Common myths about appraising
It is enforced by the government that a real estate appraiser must be state-licensed to offer appraisals for federally-related real estate purchases in Delaware. Also by law, you are entitled to receive a copy of the completed report from your lender. Contact us if you have any questions about the appraisal process.
Myth: Assessed value should always be the same as to market value.
Fact: It might be that Delaware, like most states, supports the suggestion that the assessed value equates to the market value; however, this is not always true. Interior remodeling that the assessor has not investigated and a dearth of reassessment on nearby houses are prime examples of why there might be a differential in price.
Myth: The value of a house will be different depending upon if the appraisal is conducted for the buyer or the seller.
Fact: The value of the property does not affect the payment of the appraiser; as a result, the appraiser has no vested interest in the worth of the property. What this means is he will render services with impartiality and independence regardless for whom the appraisal is conducted.
Myth: The replacement cost of the home should be is on par with the market value.
Fact: Market value is acquired by what a willing buyer would likely pay a willing seller for a particular house, with neither being under pressure to buy or sell. The dollar amount needed to rebuild a property is what shows the replacement cost.
Myth: Appraisers use a formula, like a specific price per square foot, to conclude the worth of a property.
Fact: Appraisers make a full analysis of all factors pertaining to the cost of a property, including its location, condition, size, proximity to facilities and recent values of comparable homes.
Myth: When the economy is robust and the worth of houses are found to be rising by a certain percentage, the other homes in the proximity can be expected to appreciate based on that same percentage.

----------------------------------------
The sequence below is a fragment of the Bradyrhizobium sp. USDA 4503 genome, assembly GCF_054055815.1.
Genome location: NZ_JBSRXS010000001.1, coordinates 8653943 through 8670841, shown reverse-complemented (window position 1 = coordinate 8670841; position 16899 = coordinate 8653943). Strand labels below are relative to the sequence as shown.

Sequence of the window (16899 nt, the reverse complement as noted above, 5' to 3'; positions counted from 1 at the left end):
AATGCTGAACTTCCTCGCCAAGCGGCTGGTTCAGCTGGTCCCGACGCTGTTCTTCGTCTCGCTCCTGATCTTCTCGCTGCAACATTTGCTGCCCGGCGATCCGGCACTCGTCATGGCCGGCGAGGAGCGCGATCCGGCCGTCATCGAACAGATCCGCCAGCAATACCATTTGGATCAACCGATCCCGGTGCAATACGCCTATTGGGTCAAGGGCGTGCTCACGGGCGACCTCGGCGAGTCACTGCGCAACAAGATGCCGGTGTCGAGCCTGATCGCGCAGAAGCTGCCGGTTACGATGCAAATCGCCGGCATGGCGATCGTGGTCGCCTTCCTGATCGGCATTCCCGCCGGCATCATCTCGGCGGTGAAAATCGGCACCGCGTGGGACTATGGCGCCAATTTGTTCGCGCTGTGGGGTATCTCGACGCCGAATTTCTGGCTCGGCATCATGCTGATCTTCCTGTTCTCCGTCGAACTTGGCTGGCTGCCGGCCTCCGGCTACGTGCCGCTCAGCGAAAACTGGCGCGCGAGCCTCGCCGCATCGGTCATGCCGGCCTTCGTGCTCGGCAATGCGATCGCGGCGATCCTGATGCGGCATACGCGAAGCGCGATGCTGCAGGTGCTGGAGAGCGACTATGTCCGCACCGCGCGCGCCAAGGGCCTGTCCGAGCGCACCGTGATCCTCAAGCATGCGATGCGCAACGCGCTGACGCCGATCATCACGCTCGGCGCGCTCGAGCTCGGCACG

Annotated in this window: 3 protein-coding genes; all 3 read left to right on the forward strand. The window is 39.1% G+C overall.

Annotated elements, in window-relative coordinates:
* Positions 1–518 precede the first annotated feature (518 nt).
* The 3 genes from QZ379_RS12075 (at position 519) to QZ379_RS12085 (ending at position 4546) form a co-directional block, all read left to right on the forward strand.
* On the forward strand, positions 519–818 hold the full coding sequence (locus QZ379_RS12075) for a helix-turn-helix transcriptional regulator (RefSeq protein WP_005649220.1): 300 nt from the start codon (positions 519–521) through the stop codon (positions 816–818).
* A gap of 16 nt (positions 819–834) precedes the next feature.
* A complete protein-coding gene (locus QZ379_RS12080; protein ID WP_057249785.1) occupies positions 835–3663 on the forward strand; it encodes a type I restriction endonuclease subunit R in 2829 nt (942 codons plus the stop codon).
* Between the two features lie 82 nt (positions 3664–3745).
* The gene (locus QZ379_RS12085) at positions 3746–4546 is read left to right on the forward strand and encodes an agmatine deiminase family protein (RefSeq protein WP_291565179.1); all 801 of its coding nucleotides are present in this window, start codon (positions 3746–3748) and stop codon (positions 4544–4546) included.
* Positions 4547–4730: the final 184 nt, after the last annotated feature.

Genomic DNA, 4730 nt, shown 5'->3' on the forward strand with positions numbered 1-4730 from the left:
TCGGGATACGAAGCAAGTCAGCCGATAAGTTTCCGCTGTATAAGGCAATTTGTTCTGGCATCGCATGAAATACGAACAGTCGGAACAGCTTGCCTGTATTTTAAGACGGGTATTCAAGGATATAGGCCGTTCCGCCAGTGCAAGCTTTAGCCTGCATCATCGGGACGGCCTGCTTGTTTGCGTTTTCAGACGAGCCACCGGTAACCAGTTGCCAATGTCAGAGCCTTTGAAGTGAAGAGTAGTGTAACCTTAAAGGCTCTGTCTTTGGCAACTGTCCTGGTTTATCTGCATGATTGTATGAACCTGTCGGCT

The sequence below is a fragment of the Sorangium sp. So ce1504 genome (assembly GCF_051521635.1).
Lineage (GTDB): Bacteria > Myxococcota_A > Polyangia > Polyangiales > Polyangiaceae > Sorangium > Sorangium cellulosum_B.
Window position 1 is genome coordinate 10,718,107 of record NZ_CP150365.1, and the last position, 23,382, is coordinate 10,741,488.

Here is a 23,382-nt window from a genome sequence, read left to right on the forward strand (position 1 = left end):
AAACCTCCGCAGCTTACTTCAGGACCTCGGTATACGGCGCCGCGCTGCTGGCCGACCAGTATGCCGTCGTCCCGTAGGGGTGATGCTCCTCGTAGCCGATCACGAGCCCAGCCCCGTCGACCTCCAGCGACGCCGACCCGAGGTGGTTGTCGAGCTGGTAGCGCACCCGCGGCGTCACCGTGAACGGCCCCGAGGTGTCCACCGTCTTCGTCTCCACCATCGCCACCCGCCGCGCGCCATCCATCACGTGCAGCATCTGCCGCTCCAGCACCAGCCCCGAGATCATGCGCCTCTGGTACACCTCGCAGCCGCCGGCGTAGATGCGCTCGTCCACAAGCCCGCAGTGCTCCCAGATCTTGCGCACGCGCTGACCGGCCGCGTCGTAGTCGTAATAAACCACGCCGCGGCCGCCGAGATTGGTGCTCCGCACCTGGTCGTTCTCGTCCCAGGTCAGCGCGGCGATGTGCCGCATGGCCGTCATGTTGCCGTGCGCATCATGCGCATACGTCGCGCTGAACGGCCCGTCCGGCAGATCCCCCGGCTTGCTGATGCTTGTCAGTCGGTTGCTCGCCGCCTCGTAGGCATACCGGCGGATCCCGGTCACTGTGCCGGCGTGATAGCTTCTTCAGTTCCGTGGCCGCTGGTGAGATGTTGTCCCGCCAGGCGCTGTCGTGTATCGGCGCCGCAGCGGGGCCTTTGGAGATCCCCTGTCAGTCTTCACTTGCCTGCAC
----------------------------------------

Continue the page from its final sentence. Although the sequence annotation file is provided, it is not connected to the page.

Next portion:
Fact: Price increase of a certain property has to be concluded on an individualized basis, factoring in information on comparable homes and other relevant considerations. It makes no difference if the economy is strong or poor.
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Myth: The house's outside is determinate of the actual value of the home; it is unnecessary to do an interior inspection.
Fact: Property worth is concluded by a number of factors, including - but not limited to - area, condition, improvements, amenities, and market trends. An outside-only inspection obviously can't provide all of the data required.
Myth: Since you're the one coughing up the cash for the appraisal report when applying for the loan to purchase or refinance real estate, you own the produced appraisal.
Fact: Unless a lender releases its vestment in the appraisal report, it is legally owned by the lending agency that purchased the appraisal. However, home buyers have to be given a copy of the appraisal upon written request, through the Equal Credit Opportunity Act.
Myth: There's no reason for consumers to even concern themselves with what the appraisal report contains so long as their lending agency is fine with the contents therein.
Fact: It is a very good idea for consumers to peruse a copy of their appraisal report so that they can double-check the accuracy of the document, in case there is a need to question its veracity. Remember, this is probably the most expensive and important investment a consumer will ever make. Also, the appraisal makes an excellent record for future reference, comprised of helpful and often-revealing information - including, but not limited to, the legal and physical description of the property, square footage measurements, list of comparable properties in the neighborhood, neighborhood description and a narrative of current real-estate activity and/or market trends in the vicinity.
Myth: Appraisals are ordered only to estimate building values in home sales involving mortgage-lending deals.
Fact: Depending upon their qualifications and designations, appraisers can and do provide a variety of services, including advice for estate planning, dispute resolution, zoning and tax assessment review and cost/benefit analysis.
Myth: An appraisal report is no different than a home inspection.
Fact: Appraisal reports are definitely not the same as a home inspection report. The appraiser concludes on an opinion of value in the appraisal process and resulting appraisal report. The purpose of a home inspector is to approximate the condition of the home and its major components, then produce a report on their conclusions.